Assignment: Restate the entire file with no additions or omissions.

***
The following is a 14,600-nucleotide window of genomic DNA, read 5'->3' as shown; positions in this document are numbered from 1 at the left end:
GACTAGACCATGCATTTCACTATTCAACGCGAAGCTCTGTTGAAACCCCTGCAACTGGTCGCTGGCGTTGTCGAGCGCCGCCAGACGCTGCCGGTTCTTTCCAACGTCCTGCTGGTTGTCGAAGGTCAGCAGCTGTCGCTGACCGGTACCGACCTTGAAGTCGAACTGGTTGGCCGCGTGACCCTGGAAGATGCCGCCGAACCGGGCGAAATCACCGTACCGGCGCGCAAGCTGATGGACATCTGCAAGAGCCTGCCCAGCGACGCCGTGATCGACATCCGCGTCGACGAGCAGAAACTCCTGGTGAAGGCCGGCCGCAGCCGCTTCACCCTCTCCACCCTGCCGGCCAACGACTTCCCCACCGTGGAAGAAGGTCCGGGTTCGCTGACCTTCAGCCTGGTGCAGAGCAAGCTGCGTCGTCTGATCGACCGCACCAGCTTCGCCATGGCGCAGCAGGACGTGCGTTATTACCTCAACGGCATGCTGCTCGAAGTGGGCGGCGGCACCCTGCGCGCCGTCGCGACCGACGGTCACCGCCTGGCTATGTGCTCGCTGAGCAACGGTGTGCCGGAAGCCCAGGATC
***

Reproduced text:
The following is a 14,600-nucleotide window of genomic DNA, read 5'->3' as shown; positions in this document are numbered from 1 at the left end:
GACTAGACCATGCATTTCACTATTCAACGCGAAGCTCTGTTGAAACCCCTGCAACTGGTCGCTGGCGTTGTCGAGCGCCGCCAGACGCTGCCGGTTCTTTCCAACGTCCTGCTGGTTGTCGAAGGTCAGCAGCTGTCGCTGACCGGTACCGACCTTGAAGTCGAACTGGTTGGCCGCGTGACCCTGGAAGATGCCGCCGAACCGGGCGAAATCACCGTACCGGCGCGCAAGCTGATGGACATCTGCAAGAGCCTGCCCAGCGACGCCGTGATCGACATCCGCGTCGACGAGCAGAAACTCCTGGTGAAGGCCGGCCGCAGCCGCTTCACCCTCTCCACCCTGCCGGCCAACGACTTCCCCACCGTGGAAGAAGGTCCGGGTTCGCTGACCTTCAGCCTGGTGCAGAGCAAGCTGCGTCGTCTGATCGACCGCACCAGCTTCGCCATGGCGCAGCAGGACGTGCGTTATTACCTCAACGGCATGCTGCTCGAAGTGGGCGGCGGCACCCTGCGCGCCGTCGCGACCGACGGTCACCGCCTGGCTATGTGCTCGCTGAGCAACGGTGTGCCGGAAGCCCAGGATC